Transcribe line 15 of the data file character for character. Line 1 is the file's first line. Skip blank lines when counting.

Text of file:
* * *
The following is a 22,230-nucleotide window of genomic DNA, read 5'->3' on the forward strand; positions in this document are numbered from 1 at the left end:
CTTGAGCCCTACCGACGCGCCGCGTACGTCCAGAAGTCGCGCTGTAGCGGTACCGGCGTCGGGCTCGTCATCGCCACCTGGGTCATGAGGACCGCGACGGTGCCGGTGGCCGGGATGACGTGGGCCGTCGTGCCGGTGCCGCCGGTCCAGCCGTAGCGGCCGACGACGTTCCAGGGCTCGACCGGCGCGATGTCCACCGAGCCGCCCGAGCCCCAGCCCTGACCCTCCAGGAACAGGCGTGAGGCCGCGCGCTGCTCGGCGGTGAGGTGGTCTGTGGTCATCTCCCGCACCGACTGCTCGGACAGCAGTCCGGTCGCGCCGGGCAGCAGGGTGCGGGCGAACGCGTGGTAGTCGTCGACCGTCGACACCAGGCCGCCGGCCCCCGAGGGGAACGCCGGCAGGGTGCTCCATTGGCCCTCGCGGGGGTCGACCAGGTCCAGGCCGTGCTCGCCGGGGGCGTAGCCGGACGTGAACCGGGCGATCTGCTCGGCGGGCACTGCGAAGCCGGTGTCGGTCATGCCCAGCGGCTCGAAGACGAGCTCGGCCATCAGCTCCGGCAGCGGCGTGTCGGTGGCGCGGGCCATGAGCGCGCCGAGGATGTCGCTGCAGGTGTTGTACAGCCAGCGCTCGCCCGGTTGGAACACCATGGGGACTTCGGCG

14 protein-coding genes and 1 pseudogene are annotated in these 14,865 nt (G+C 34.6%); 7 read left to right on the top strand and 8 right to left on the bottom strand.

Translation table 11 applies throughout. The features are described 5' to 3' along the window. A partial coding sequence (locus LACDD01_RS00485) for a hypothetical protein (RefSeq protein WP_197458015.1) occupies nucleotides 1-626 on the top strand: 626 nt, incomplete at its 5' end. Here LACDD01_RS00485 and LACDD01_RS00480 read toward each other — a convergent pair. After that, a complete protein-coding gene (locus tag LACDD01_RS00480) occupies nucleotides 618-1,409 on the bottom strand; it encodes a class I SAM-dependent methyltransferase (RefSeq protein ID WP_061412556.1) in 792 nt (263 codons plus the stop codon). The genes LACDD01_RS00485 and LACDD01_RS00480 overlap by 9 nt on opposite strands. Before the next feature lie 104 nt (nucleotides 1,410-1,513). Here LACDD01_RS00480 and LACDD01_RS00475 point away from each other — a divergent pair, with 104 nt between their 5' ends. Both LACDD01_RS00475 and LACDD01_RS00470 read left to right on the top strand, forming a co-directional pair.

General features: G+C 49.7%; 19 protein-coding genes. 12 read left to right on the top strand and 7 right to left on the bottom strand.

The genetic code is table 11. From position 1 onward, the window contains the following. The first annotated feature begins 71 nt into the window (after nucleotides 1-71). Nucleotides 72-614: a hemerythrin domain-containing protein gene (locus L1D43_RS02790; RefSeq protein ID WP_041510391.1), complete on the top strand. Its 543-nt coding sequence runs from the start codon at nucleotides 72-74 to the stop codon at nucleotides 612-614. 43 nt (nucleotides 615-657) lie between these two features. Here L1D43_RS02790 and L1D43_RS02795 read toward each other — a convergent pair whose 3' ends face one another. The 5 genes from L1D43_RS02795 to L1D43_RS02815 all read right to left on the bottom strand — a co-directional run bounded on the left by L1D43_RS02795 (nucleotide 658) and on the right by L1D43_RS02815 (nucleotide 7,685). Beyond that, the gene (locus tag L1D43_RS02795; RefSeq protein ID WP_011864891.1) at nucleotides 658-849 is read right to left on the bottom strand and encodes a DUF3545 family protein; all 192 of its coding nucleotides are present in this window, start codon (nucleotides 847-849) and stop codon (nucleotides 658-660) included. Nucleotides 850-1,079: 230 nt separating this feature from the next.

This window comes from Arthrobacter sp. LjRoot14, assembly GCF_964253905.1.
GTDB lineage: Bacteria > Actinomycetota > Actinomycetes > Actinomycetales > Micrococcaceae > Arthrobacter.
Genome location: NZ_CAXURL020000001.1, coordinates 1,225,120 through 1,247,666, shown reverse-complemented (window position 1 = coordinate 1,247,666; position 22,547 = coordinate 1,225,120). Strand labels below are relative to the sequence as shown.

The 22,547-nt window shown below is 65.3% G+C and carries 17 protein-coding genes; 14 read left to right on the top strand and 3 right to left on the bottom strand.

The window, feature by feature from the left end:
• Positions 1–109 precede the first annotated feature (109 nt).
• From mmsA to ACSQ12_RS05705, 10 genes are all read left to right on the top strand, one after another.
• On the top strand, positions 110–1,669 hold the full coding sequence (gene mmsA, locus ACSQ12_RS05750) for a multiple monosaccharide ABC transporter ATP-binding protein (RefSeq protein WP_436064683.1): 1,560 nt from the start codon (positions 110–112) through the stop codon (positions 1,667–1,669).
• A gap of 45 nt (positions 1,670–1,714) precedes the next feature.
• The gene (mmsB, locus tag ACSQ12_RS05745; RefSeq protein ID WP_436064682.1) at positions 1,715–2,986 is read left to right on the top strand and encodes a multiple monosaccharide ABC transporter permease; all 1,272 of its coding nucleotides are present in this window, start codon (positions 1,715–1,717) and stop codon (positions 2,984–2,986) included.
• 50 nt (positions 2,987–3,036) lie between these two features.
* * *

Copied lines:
• A gap of 45 nt (positions 1,670–1,714) precedes the next feature.